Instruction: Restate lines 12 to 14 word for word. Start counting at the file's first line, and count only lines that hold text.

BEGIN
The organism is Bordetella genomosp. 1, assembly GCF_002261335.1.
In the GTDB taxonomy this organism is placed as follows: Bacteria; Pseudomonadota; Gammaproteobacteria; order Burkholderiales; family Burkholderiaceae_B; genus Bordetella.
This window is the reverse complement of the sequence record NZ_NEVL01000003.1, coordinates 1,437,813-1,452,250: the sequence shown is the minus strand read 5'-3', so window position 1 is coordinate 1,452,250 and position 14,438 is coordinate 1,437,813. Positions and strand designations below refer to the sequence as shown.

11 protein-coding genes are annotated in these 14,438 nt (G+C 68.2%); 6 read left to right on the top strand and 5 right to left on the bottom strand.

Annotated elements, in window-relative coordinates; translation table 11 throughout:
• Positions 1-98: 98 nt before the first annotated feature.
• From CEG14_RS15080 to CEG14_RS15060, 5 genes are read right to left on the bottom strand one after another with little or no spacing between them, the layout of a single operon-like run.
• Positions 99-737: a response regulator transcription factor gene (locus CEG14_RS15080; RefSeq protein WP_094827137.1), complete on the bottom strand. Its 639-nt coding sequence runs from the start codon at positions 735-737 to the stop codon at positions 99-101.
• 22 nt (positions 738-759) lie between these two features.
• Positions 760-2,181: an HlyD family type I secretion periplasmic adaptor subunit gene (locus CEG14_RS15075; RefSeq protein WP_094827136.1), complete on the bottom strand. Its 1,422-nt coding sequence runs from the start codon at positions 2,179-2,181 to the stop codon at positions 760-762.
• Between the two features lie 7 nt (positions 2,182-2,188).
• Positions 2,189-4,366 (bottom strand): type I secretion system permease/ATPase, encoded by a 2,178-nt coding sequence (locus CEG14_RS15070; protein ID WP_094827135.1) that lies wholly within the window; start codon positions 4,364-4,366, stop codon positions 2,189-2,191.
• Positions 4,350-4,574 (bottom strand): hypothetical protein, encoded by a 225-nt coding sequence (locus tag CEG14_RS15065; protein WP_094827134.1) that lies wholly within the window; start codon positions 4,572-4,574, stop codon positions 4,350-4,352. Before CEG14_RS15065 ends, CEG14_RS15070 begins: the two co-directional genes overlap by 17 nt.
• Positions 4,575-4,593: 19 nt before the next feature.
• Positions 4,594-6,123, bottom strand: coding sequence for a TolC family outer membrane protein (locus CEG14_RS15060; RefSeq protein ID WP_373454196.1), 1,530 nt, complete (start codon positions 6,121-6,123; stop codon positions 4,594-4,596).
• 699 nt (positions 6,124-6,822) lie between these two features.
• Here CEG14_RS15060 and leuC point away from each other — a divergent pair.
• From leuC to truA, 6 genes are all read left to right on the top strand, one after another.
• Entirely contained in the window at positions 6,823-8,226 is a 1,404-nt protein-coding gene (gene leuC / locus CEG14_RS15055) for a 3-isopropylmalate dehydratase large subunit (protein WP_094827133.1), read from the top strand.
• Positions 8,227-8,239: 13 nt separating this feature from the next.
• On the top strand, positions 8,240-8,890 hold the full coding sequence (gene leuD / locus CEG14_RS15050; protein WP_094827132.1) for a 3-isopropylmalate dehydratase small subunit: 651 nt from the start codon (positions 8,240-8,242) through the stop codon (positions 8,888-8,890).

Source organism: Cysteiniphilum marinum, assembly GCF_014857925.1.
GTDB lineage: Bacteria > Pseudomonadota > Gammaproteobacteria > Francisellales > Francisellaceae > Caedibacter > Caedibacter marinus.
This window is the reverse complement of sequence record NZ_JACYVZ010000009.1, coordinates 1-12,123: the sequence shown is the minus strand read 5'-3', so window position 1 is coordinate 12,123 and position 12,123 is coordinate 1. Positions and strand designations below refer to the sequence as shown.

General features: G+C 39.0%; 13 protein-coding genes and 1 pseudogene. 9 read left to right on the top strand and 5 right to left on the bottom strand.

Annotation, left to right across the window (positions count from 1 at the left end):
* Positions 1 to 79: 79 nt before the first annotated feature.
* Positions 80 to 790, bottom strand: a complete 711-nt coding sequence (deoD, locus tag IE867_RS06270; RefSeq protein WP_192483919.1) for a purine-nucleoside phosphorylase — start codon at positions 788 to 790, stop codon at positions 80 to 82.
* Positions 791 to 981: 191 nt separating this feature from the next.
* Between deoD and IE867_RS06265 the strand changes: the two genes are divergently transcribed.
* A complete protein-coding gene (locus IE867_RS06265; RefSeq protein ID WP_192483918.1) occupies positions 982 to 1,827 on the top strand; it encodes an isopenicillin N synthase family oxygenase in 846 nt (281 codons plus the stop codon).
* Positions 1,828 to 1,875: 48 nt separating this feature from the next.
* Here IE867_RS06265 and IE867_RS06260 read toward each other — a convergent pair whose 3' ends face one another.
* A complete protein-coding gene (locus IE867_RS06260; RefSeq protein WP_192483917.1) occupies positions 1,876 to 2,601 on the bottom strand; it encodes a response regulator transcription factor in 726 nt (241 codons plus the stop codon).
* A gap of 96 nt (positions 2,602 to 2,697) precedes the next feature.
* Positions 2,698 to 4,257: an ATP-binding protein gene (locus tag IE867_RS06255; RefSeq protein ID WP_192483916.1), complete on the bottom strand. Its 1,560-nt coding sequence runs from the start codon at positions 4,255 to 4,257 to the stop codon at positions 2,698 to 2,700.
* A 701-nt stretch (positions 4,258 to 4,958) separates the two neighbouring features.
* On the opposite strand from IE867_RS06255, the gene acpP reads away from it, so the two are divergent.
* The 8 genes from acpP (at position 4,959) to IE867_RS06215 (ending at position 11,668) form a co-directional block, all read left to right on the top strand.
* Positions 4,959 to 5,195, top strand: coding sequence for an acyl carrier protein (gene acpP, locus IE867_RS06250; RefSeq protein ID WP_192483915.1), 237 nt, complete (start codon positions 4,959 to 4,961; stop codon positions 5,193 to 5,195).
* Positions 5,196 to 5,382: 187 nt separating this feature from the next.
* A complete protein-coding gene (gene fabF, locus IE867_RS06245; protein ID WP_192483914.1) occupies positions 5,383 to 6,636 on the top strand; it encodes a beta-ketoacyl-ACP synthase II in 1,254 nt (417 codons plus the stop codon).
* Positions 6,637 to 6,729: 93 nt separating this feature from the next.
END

• Positions 2,189-4,366 (bottom strand): type I secretion system permease/ATPase, encoded by a 2,178-nt coding sequence (locus CEG14_RS15070; protein ID WP_094827135.1) that lies wholly within the window; start codon positions 4,364-4,366, stop codon positions 2,189-2,191.
• Positions 4,350-4,574 (bottom strand): hypothetical protein, encoded by a 225-nt coding sequence (locus tag CEG14_RS15065; protein WP_094827134.1) that lies wholly within the window; start codon positions 4,572-4,574, stop codon positions 4,350-4,352. Before CEG14_RS15065 ends, CEG14_RS15070 begins: the two co-directional genes overlap by 17 nt.
• Positions 4,575-4,593: 19 nt before the next feature.